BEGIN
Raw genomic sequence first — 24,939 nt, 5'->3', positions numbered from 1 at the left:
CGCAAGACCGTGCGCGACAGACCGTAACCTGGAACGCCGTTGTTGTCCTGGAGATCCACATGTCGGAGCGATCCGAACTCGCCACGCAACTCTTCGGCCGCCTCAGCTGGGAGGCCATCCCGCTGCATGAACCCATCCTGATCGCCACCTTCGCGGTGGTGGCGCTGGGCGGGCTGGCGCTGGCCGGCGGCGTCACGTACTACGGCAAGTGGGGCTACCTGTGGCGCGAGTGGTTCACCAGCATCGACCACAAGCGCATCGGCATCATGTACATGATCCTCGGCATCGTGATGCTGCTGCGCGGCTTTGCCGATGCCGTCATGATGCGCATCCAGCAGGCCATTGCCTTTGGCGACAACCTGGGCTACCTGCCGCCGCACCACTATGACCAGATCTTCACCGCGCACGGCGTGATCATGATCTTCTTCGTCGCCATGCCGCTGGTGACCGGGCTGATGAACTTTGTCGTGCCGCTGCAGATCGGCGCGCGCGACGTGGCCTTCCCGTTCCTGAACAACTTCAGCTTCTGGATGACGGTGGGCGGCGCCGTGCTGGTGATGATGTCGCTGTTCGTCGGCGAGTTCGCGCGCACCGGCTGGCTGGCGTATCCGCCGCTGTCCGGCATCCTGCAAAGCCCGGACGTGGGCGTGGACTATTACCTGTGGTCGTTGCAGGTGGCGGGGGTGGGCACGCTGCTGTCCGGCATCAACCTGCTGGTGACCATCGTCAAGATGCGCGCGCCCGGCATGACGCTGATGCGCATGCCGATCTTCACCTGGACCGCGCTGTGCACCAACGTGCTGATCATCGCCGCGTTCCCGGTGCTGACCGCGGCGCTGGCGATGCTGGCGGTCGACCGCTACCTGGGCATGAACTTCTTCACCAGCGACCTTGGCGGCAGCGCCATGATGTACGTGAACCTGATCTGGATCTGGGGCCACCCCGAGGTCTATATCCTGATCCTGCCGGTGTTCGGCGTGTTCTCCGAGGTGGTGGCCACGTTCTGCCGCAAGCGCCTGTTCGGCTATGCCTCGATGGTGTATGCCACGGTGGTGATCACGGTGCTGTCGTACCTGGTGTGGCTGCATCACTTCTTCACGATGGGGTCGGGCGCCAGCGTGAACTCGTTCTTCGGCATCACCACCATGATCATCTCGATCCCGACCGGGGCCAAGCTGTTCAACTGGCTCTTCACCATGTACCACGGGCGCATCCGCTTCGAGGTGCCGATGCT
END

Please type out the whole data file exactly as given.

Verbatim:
Raw genomic sequence first — 24,939 nt, 5'->3', positions numbered from 1 at the left:
CGCAAGACCGTGCGCGACAGACCGTAACCTGGAACGCCGTTGTTGTCCTGGAGATCCACATGTCGGAGCGATCCGAACTCGCCACGCAACTCTTCGGCCGCCTCAGCTGGGAGGCCATCCCGCTGCATGAACCCATCCTGATCGCCACCTTCGCGGTGGTGGCGCTGGGCGGGCTGGCGCTGGCCGGCGGCGTCACGTACTACGGCAAGTGGGGCTACCTGTGGCGCGAGTGGTTCACCAGCATCGACCACAAGCGCATCGGCATCATGTACATGATCCTCGGCATCGTGATGCTGCTGCGCGGCTTTGCCGATGCCGTCATGATGCGCATCCAGCAGGCCATTGCCTTTGGCGACAACCTGGGCTACCTGCCGCCGCACCACTATGACCAGATCTTCACCGCGCACGGCGTGATCATGATCTTCTTCGTCGCCATGCCGCTGGTGACCGGGCTGATGAACTTTGTCGTGCCGCTGCAGATCGGCGCGCGCGACGTGGCCTTCCCGTTCCTGAACAACTTCAGCTTCTGGATGACGGTGGGCGGCGCCGTGCTGGTGATGATGTCGCTGTTCGTCGGCGAGTTCGCGCGCACCGGCTGGCTGGCGTATCCGCCGCTGTCCGGCATCCTGCAAAGCCCGGACGTGGGCGTGGACTATTACCTGTGGTCGTTGCAGGTGGCGGGGGTGGGCACGCTGCTGTCCGGCATCAACCTGCTGGTGACCATCGTCAAGATGCGCGCGCCCGGCATGACGCTGATGCGCATGCCGATCTTCACCTGGACCGCGCTGTGCACCAACGTGCTGATCATCGCCGCGTTCCCGGTGCTGACCGCGGCGCTGGCGATGCTGGCGGTCGACCGCTACCTGGGCATGAACTTCTTCACCAGCGACCTTGGCGGCAGCGCCATGATGTACGTGAACCTGATCTGGATCTGGGGCCACCCCGAGGTCTATATCCTGATCCTGCCGGTGTTCGGCGTGTTCTCCGAGGTGGTGGCCACGTTCTGCCGCAAGCGCCTGTTCGGCTATGCCTCGATGGTGTATGCCACGGTGGTGATCACGGTGCTGTCGTACCTGGTGTGGCTGCATCACTTCTTCACGATGGGGTCGGGCGCCAGCGTGAACTCGTTCTTCGGCATCACCACCATGATCATCTCGATCCCGACCGGGGCCAAGCTGTTCAACTGGCTCTTCACCATGTACCACGGGCGCATCCGCTTCGAGGTGCCGATGCT